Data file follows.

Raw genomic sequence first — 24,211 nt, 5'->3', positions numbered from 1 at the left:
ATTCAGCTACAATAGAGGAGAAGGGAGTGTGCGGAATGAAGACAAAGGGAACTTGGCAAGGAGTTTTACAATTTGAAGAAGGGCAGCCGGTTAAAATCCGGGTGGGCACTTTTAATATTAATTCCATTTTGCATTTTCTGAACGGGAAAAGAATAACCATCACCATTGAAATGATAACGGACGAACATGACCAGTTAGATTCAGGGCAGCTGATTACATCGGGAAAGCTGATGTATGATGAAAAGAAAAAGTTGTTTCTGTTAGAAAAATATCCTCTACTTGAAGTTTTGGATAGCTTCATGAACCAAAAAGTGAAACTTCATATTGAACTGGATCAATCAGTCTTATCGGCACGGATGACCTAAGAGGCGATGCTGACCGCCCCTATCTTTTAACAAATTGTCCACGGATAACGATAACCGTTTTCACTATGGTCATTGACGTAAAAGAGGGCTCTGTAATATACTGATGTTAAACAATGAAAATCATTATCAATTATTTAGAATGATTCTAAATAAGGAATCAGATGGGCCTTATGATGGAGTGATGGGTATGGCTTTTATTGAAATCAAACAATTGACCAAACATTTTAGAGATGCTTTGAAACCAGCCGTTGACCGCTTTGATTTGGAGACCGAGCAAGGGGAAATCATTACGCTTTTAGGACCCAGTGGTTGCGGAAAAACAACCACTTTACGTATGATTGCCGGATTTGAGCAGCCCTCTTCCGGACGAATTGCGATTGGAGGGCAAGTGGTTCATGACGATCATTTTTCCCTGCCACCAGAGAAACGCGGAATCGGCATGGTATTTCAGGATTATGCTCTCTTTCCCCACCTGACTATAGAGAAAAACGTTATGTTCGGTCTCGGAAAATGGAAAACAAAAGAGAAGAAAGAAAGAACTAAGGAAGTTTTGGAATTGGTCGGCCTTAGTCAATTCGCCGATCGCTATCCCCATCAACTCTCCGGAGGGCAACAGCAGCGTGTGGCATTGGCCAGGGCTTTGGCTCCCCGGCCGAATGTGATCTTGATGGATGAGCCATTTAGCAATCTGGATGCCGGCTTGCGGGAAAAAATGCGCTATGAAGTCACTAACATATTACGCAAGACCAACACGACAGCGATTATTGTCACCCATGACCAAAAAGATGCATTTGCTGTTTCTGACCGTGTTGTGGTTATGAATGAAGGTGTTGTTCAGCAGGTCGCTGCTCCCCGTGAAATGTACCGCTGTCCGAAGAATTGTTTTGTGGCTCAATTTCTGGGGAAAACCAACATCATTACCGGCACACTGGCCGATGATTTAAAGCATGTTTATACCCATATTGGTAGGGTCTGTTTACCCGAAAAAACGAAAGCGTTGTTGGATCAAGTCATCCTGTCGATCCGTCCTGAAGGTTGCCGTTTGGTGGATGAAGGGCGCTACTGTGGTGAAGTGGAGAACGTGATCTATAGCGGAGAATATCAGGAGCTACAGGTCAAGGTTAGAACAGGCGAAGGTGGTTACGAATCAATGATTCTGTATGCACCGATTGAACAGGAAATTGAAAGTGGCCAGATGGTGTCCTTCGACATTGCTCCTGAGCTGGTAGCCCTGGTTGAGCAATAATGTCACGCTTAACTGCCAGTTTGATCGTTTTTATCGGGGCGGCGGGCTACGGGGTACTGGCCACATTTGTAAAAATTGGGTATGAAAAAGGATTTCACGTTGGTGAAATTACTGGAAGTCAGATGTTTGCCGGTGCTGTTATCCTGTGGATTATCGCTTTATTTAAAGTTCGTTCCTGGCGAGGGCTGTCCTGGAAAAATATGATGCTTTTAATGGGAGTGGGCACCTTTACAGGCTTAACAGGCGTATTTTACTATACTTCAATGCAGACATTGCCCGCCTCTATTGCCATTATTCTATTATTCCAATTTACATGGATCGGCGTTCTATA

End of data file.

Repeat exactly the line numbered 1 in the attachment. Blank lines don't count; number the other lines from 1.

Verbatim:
Raw genomic sequence first — 24,211 nt, 5'->3', positions numbered from 1 at the left: